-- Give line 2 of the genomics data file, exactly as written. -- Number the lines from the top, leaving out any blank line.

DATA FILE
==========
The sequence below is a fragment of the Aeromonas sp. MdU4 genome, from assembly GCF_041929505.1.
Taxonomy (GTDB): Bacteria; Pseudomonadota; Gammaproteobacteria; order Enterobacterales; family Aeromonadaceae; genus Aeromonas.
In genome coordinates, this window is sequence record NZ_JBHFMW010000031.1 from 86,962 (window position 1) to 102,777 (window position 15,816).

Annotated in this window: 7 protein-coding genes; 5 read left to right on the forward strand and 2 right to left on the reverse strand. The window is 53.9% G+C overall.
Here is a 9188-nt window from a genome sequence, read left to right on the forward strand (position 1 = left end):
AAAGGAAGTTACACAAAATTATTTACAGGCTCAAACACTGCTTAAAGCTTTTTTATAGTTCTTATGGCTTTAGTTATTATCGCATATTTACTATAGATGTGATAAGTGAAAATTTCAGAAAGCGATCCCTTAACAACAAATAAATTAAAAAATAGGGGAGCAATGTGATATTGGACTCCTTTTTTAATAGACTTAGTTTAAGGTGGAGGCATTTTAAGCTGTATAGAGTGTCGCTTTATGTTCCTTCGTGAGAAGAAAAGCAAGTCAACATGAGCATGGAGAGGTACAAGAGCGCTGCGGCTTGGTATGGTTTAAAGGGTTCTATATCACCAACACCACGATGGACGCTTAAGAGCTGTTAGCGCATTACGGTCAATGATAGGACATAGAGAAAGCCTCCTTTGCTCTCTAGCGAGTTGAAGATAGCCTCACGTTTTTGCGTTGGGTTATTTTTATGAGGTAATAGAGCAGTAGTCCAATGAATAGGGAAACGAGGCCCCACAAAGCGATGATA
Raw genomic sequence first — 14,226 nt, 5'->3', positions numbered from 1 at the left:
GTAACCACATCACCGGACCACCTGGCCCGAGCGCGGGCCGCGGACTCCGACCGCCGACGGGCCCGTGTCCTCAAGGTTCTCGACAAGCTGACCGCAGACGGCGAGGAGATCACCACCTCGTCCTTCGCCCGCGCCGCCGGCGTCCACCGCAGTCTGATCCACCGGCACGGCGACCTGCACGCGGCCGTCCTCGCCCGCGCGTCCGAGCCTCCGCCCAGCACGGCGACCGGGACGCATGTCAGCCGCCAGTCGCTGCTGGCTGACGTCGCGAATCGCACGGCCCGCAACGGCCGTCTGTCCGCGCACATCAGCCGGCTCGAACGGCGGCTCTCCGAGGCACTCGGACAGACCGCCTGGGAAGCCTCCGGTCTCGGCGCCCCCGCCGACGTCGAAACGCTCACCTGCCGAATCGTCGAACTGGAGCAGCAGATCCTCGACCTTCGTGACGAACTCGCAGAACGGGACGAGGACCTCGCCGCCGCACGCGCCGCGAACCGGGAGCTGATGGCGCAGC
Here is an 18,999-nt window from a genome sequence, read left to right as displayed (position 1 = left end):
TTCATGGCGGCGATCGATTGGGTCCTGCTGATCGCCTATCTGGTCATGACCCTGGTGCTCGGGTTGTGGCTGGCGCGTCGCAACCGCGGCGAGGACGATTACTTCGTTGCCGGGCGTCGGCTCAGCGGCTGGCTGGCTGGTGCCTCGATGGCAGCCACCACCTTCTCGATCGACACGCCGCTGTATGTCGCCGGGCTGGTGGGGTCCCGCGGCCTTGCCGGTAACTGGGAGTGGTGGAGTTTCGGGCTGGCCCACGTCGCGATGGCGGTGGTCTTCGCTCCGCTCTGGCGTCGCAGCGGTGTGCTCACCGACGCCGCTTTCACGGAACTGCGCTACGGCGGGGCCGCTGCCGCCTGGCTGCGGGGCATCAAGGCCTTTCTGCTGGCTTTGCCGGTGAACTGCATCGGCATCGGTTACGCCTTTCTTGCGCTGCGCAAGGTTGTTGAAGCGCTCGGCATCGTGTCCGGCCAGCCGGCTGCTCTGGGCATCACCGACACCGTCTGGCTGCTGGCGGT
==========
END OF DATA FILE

Taxonomy (GTDB): Bacteria; Pseudomonadota; Gammaproteobacteria; order Enterobacterales; family Aeromonadaceae; genus Aeromonas.